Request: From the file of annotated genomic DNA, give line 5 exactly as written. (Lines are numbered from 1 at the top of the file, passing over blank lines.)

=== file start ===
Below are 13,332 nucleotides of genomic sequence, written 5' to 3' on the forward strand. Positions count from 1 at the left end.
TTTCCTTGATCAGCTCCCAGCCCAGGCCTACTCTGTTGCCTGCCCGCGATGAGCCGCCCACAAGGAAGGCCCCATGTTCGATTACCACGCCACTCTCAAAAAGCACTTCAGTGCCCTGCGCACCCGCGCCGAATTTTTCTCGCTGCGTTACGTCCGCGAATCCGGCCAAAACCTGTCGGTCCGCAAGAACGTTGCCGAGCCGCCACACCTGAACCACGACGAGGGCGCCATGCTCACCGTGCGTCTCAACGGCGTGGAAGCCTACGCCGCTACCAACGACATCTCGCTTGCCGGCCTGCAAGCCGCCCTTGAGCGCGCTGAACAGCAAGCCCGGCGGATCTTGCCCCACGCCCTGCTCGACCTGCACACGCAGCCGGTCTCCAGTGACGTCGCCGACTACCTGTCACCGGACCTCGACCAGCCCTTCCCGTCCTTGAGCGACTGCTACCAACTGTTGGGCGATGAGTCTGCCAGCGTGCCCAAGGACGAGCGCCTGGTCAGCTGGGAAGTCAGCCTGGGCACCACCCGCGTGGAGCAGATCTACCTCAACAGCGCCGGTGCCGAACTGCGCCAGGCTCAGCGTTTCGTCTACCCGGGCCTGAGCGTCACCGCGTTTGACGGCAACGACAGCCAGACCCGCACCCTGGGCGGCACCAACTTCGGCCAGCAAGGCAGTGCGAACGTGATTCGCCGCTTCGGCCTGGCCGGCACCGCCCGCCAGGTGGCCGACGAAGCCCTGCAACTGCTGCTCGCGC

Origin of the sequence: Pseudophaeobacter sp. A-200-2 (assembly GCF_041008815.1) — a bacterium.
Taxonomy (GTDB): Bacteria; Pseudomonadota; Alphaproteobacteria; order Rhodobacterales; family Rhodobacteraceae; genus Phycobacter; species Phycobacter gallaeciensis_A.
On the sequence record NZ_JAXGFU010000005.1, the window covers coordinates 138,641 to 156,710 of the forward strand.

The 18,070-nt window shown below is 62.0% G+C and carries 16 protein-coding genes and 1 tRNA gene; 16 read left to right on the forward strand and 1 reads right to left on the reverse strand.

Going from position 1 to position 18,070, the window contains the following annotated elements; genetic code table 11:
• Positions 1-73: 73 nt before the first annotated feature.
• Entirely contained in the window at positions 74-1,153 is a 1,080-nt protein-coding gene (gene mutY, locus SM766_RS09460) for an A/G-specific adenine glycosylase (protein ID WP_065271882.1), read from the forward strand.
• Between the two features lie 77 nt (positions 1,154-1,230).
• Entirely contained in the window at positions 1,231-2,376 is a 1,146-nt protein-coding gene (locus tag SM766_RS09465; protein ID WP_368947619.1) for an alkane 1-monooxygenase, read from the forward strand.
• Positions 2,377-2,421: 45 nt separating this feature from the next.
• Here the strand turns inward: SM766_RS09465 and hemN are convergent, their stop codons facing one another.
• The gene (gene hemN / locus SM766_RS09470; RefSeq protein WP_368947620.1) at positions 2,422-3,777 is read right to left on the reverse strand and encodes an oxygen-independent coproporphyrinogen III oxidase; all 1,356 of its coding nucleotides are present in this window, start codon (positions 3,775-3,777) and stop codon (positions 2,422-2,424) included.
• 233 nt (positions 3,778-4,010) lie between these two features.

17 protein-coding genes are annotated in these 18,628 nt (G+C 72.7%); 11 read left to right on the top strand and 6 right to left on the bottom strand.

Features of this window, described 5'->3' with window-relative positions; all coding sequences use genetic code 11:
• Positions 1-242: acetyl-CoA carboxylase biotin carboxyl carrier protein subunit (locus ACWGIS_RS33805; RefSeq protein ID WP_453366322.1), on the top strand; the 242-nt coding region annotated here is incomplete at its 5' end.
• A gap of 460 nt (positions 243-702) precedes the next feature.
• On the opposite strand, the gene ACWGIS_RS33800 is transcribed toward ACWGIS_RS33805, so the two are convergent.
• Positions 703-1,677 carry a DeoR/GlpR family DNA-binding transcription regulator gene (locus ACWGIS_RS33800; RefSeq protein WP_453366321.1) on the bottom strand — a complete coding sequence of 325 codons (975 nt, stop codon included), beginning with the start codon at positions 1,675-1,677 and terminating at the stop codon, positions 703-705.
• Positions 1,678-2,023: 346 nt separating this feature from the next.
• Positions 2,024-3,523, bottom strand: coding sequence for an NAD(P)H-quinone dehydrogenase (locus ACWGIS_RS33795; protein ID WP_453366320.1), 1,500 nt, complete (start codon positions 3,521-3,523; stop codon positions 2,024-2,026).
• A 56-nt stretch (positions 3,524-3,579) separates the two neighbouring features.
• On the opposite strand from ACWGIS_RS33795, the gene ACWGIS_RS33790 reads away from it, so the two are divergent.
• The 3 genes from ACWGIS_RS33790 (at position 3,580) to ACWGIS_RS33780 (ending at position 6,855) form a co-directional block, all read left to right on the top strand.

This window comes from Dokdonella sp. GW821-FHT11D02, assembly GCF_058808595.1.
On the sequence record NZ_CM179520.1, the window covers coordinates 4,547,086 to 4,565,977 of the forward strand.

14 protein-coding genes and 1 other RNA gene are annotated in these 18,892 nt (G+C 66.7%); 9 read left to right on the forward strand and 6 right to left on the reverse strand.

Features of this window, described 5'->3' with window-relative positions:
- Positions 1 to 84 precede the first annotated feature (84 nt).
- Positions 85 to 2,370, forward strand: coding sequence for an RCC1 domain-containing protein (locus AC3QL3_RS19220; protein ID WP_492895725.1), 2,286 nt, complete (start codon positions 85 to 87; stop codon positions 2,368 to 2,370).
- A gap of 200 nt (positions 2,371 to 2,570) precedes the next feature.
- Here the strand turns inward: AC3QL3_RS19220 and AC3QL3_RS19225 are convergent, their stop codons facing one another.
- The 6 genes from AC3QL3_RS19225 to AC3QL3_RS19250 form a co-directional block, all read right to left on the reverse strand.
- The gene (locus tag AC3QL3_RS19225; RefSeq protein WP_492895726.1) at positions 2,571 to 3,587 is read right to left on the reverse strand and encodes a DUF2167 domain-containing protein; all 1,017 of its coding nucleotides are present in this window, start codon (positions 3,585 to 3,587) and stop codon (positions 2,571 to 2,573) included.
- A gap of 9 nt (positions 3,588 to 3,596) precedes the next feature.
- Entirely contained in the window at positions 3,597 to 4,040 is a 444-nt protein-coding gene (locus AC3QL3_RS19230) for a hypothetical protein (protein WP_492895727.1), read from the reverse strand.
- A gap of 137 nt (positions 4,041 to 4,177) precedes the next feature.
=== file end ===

On the sequence record NZ_JAXGFU010000005.1, the window covers coordinates 138,641 to 156,710 of the forward strand.